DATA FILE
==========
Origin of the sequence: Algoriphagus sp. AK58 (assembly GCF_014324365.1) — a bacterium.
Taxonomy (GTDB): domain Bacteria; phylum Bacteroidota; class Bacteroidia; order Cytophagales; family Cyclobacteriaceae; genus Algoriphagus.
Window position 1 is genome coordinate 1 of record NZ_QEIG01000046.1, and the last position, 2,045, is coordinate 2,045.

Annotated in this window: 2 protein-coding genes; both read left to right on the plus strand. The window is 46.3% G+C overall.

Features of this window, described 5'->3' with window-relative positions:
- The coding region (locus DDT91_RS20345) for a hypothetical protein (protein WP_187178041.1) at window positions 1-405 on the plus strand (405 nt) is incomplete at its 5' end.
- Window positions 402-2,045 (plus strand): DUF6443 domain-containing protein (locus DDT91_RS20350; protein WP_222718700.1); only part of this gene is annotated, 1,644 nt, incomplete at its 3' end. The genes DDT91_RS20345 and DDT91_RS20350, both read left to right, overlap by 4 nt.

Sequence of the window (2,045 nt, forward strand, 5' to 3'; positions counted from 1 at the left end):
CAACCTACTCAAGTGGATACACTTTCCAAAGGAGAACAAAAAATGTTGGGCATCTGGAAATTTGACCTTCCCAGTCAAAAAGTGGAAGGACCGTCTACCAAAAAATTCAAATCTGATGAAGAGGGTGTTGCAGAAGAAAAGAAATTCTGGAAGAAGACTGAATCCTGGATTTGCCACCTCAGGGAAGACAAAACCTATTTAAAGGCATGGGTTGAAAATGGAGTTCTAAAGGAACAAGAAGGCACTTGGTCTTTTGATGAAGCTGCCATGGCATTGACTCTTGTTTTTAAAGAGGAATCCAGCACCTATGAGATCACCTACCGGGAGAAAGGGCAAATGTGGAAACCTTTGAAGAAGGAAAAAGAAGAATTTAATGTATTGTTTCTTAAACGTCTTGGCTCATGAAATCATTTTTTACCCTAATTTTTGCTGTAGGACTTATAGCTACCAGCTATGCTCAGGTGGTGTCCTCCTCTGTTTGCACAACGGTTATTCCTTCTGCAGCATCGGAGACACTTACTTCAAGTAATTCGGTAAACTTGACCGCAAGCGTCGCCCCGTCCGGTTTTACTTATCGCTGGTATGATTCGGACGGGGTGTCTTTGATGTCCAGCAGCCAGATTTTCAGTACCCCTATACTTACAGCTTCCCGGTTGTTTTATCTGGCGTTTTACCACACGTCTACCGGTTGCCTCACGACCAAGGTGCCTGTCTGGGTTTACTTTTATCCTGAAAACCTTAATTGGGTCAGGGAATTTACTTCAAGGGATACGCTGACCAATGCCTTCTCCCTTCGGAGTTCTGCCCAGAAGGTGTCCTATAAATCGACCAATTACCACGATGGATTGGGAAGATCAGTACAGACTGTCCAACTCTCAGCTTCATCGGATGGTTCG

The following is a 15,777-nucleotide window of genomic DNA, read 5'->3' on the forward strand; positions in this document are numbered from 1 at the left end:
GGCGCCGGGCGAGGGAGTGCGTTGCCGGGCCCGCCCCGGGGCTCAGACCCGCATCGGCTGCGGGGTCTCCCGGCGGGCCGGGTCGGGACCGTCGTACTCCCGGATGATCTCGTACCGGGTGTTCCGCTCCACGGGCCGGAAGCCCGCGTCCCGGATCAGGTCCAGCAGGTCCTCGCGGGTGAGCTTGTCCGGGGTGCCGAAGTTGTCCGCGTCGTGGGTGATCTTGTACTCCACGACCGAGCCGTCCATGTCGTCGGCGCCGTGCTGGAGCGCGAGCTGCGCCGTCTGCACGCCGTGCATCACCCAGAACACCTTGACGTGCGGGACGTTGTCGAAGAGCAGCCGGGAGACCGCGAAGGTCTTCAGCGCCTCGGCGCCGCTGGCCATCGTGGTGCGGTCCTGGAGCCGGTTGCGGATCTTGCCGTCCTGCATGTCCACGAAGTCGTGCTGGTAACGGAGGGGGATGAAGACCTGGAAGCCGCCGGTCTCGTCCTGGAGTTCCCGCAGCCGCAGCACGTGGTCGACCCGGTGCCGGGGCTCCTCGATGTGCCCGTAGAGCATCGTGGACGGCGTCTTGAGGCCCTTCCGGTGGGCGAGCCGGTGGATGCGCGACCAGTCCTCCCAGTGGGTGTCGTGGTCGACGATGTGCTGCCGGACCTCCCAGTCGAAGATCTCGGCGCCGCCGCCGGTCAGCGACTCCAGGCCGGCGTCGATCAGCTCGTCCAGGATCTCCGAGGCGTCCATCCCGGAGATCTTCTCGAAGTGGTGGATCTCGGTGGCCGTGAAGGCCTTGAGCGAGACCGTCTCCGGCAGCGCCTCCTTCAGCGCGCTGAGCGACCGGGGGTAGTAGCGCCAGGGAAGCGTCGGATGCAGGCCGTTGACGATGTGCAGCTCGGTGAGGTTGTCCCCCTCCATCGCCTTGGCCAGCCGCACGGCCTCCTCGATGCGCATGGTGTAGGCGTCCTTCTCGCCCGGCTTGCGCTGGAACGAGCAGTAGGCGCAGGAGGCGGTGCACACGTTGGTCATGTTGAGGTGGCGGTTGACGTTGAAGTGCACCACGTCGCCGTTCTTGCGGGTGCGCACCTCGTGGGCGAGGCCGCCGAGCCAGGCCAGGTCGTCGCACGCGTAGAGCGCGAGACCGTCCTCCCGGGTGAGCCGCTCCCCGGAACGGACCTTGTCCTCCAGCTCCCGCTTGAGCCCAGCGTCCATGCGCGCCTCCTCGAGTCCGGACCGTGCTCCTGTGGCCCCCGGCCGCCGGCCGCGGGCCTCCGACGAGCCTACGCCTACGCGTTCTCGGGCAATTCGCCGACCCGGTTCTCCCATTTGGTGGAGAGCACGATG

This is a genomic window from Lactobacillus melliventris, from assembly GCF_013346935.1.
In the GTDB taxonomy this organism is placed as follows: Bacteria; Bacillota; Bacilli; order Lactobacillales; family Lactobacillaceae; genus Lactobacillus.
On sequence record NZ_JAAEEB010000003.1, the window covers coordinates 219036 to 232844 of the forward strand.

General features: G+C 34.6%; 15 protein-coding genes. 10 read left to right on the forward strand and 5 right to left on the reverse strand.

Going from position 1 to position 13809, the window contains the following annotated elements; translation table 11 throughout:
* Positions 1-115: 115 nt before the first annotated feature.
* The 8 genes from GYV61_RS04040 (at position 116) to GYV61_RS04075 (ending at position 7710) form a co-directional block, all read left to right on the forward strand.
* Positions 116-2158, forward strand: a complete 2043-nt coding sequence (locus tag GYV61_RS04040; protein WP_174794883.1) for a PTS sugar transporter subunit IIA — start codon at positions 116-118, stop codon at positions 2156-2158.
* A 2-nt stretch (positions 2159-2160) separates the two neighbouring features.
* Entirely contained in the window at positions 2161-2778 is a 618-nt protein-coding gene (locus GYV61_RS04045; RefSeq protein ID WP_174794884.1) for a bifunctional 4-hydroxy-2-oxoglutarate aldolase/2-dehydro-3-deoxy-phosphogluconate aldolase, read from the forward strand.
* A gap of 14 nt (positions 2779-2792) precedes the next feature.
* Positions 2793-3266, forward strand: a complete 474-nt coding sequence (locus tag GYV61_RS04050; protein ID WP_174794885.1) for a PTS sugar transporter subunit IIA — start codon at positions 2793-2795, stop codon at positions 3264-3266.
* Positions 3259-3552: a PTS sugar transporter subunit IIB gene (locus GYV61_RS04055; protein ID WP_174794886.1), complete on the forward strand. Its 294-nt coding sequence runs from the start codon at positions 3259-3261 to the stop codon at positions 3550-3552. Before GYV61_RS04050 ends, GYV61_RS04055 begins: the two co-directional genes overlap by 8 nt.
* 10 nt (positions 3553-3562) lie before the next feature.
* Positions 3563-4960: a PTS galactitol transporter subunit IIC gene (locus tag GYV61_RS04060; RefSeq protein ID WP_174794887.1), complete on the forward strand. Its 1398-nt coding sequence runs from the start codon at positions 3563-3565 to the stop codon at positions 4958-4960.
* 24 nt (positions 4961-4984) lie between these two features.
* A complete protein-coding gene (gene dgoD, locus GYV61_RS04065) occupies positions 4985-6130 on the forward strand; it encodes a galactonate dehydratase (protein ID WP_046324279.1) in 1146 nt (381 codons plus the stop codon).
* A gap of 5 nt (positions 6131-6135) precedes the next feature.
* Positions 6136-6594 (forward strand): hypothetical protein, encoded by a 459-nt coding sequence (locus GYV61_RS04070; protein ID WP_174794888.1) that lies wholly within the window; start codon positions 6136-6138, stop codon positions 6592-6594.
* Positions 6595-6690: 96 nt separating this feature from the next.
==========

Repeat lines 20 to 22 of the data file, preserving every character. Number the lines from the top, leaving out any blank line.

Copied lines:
* A 2-nt stretch (positions 2159-2160) separates the two neighbouring features.
* Entirely contained in the window at positions 2161-2778 is a 618-nt protein-coding gene (locus GYV61_RS04045; RefSeq protein ID WP_174794884.1) for a bifunctional 4-hydroxy-2-oxoglutarate aldolase/2-dehydro-3-deoxy-phosphogluconate aldolase, read from the forward strand.
* A gap of 14 nt (positions 2779-2792) precedes the next feature.